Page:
Acquitted of charges, but still in jail

Three red-shirt defendants have been kept in jail without bail for 16 months now, despite the fact that their case has already been dismissed by the court in Bangkok last week. 

On 25 Aug, Phra Khanong Provincial Court dismissed all charges against Naruemon Warunrungroj, Surachai Nilsopha and Chatree Srichinda, citing that evidence was not credible and giving them the benefit of the doubt.

On the following day, their lawyer Winyat Chatmontri made a request for bail, also bringing Pheu Thai MPs to guarantee the bail with their parliamentarian positions.  The Appeals Court, however, has yet to make any decision, pending the public prosecutor’s decision to appeal the case within one month.  Their bail requests had been denied three times before by the Court of First Instance.

They were arrested on 3 May 2010 and charged with illegal possession of 5 AK47 machine guns, one M16 rifle, fireworks, carbines, Molotov cocktails, bombs and nearly a thousand rounds of ammunition.

A supporter of Thaksin’s Thai Rak Thai Party, Naruemon, 52, came out to protest the coup in 2006, joining the anti-coup group Saturday People against Dictatorship which held activities at Sanam Luang on Saturdays.  She used to be a vegetable vendor and later sold herbs and produced shampoo for dogs, as she herself is a dog lover living alone with her own 7 pet dogs.  Her husband, a police officer, died in 1992.

Naruemon Warunrungroj

Naruemon told Prachatai during a visit at the Central Women’s Correctional Institution that she had got to know the other defendants Surachai and Chatree at protest rallies in 2009. 

Surachai, 33, was a taxi driver and a red shirt.  She always hired him to drive her to the rallies, and they became close friends.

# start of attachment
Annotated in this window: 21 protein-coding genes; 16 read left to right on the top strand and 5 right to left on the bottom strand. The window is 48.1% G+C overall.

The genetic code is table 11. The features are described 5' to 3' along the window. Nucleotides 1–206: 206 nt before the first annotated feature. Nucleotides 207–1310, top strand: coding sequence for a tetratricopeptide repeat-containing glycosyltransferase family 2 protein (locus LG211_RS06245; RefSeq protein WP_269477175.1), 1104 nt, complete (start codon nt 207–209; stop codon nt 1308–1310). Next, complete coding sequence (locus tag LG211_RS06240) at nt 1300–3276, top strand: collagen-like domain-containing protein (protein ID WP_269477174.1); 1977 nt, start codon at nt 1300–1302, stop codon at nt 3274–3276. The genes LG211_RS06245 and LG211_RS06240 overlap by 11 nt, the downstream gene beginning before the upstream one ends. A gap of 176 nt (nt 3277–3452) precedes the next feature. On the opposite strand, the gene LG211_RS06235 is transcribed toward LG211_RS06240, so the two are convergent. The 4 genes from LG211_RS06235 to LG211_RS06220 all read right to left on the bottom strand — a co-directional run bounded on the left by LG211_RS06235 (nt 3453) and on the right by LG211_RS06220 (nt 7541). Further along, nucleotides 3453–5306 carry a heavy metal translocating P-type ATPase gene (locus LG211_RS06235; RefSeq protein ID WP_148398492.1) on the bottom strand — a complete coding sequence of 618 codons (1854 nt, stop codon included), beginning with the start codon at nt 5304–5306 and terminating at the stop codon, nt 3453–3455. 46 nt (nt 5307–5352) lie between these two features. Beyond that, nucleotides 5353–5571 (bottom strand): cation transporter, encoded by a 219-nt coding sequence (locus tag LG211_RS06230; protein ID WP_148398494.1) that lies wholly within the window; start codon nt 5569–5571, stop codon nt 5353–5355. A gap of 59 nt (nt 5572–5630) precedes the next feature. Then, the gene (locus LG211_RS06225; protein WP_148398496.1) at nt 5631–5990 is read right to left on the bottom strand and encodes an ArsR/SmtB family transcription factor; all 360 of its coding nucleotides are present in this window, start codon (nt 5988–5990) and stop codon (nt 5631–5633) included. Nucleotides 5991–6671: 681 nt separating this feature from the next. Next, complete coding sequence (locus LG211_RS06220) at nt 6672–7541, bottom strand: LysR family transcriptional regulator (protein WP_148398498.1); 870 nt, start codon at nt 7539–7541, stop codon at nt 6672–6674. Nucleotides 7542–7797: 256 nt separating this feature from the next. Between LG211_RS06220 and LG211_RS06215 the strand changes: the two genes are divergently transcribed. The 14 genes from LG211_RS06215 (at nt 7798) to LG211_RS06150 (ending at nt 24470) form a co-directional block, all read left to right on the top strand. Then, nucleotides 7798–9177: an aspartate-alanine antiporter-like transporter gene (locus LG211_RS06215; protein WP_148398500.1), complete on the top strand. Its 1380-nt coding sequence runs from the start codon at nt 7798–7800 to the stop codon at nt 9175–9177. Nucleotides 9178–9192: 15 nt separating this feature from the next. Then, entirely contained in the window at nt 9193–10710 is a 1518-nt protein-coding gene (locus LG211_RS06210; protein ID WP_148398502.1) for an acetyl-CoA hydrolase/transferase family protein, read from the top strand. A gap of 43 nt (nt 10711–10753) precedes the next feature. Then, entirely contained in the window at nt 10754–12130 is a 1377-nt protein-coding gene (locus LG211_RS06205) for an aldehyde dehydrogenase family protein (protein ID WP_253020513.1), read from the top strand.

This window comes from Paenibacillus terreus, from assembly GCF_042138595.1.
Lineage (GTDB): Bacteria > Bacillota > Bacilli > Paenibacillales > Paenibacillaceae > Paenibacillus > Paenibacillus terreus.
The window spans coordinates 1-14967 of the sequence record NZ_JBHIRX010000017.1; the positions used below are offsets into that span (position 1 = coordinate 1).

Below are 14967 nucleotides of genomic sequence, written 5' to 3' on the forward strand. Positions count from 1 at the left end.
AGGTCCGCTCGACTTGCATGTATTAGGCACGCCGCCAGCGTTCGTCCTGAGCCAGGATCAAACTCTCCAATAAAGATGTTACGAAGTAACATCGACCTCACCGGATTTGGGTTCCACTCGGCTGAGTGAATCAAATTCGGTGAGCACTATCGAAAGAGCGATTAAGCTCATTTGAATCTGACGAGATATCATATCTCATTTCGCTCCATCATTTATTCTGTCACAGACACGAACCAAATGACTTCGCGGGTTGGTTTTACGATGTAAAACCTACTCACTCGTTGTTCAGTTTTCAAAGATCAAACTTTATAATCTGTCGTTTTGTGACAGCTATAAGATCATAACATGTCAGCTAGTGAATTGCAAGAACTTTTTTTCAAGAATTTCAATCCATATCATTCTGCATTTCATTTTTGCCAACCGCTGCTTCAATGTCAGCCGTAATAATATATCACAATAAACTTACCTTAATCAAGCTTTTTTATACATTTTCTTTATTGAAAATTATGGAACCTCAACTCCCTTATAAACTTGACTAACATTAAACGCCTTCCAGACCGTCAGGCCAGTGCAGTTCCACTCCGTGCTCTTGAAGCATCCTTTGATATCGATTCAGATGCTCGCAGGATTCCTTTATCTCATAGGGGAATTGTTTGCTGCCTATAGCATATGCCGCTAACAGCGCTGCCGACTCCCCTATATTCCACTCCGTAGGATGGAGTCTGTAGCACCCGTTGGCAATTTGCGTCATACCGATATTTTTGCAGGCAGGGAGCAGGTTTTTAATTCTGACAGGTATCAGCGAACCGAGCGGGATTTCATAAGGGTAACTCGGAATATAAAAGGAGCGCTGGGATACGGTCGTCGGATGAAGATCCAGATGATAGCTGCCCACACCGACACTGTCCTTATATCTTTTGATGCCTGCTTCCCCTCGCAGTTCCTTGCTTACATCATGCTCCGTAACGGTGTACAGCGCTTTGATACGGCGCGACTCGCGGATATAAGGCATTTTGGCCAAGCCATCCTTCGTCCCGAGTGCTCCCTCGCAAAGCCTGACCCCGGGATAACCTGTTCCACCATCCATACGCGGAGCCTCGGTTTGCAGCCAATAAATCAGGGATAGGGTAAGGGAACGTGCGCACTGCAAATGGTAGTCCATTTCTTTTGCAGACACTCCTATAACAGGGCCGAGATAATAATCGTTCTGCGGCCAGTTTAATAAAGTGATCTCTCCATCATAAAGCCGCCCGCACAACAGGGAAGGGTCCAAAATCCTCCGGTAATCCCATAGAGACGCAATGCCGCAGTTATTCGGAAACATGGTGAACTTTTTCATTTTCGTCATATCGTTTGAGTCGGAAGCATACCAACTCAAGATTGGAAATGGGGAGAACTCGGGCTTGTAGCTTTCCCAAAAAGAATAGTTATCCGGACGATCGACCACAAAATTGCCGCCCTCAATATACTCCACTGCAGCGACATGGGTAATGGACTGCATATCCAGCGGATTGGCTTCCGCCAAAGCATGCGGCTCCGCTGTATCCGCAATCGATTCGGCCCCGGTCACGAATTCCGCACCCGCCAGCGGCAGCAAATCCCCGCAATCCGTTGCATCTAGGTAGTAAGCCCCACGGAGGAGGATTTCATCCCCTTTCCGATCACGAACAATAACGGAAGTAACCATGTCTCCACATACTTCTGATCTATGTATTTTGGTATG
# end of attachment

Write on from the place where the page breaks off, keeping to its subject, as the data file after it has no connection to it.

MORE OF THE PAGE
She met Chatree, 28, who ran an orchard and sold dog clothes at red-shirt rallies, when she bought some clothes for her dogs.

All of them met again at rallies in 2010.

On the day of the arrest, they arrived at Naruemon’s house from a protest rally at about 4.30 am.  Surachai and Chatree took a nap there, planning to go home later that morning.

At about 9 am, approximately 30 armed military troops raided the house and arrested them. 

They were taken into separate cars and driven around for a long while, before being brought back to the house.

According to Surachai, he was asked by the soldiers while in the car about the whereabouts of the weapons.  When he said that he did not know, they pounded his chest with their hands and repeated the question.  They asked the question and pounded on his chest about 20 times.

Back at the house, when he was taken to the bedroom, he saw weapons and ammunition piled inside the house.

The soldiers asked him again with the same question, and when he repeated the same answer he was kicked and fell to the ground.  Handcuffed behind his back, he was repeatedly stamped on the back and face.

Afterwards he was taken out of the bedroom, now handcuffed at the front.  The soldiers had him hold a canister of tear gas, and took his picture.  They then had him point to the pile of weapons and took another picture.